Henry Farrell's What Ever Happened to Baby Jane? opens in 1908 with the famous child star having a tantrum in public. "What's ever to become of a child like that?" comments the matron of one of Baby Jane Hudson's fidgeting fans. "It's the others I pity, the ones who'll have to live with her," is the ominous reply.
Fast forward to 1959, and we find Jane living with her sister Blanche, who has been confined to a wheelchair since an accident involving a car damaged her legs and put an end to her movie career. They remain together because their dying father told them, "You are sisters, [-] the same flesh and blood. And that means that you've always got to stick together, no matter what." The adult Jane is still having tantrums, as well as periods of dark brooding, and bouts of drunkenness. Her behaviour becomes even more erratic after the sisters watch Blanche's old movies on TV. Initially Blanche makes the excuse "that it's really all my own fault," but as her fear of her sister increases, she must secretly try to engage the help of various characters: Edna Stitt the sensible cleaner; Mrs. Bates the star-struck neighbour; Edwin Flagg, Jane's would-be musical accompanist.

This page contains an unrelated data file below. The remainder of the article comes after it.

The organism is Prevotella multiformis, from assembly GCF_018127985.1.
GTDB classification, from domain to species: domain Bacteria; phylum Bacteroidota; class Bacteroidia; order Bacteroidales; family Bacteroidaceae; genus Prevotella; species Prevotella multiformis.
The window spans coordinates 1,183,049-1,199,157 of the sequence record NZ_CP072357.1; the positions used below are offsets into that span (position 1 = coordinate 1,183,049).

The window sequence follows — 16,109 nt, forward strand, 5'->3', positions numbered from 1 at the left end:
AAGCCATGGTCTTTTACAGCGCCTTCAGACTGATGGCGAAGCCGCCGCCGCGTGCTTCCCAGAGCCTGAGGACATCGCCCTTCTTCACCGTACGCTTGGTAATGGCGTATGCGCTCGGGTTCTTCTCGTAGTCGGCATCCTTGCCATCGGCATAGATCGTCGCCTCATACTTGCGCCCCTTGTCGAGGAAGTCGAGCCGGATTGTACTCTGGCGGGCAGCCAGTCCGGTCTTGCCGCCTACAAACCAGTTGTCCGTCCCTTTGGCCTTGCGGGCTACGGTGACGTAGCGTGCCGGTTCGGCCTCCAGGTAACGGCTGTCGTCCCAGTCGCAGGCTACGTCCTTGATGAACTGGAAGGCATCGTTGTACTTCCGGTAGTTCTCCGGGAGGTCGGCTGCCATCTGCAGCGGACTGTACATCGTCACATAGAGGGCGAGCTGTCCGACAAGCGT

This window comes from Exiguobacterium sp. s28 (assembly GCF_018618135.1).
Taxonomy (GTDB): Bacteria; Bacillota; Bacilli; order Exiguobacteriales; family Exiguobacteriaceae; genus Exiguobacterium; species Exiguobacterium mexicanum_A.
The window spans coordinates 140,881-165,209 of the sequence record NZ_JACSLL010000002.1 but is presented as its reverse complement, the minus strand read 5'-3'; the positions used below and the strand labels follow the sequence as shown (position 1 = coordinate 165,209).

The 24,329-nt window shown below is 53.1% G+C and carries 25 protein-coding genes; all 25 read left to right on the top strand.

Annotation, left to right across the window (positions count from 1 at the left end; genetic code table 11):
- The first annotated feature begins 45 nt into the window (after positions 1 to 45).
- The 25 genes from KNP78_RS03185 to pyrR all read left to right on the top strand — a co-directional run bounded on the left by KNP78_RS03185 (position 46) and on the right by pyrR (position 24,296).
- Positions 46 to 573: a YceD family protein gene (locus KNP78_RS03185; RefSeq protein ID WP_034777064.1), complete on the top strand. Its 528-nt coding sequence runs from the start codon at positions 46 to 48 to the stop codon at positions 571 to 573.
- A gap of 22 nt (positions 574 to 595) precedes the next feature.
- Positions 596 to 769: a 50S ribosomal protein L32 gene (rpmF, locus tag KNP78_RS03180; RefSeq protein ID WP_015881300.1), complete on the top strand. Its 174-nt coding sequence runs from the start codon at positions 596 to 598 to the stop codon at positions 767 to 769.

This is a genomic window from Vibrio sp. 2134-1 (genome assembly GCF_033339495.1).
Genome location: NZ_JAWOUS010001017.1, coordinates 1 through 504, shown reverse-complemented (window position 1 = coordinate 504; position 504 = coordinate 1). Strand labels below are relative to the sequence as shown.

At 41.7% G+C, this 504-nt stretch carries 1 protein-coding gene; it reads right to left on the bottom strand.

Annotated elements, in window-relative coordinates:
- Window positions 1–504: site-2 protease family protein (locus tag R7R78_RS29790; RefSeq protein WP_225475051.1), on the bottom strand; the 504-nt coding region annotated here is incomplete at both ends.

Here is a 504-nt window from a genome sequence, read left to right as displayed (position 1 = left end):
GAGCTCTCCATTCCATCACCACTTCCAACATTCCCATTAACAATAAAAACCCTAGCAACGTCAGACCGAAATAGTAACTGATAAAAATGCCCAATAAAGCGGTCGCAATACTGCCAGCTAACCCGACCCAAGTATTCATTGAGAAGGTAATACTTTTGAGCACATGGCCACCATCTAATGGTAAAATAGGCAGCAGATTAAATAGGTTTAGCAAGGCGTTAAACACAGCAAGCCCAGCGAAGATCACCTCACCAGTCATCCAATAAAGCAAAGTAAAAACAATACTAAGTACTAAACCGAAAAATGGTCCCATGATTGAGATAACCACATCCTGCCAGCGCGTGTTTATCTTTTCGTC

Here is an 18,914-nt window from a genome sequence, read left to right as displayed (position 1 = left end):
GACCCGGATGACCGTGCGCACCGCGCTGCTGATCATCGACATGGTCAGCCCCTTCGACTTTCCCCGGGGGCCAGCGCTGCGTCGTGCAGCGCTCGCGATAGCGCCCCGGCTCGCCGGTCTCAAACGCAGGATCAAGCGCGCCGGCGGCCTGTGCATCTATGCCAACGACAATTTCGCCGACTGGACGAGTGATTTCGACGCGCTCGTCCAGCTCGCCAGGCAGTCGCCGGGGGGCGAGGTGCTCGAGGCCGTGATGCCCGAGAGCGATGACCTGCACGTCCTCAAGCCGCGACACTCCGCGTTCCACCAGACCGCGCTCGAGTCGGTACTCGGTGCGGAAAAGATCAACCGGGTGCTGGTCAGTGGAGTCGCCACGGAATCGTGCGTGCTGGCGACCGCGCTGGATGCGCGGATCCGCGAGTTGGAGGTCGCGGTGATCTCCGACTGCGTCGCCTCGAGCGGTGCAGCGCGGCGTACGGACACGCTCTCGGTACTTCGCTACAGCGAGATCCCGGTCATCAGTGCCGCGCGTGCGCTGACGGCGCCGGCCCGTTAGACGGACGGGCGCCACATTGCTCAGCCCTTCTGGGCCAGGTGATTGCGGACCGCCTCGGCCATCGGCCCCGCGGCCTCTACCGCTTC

There is plenty of suspense and the story is told with a fast pace. It is a great example of gothic horror, all the more disturbing because fear is caused by someone experiencing psychosis rather than by something supernatural.
The ending is the best bit, and it will make you reassess the whole tale.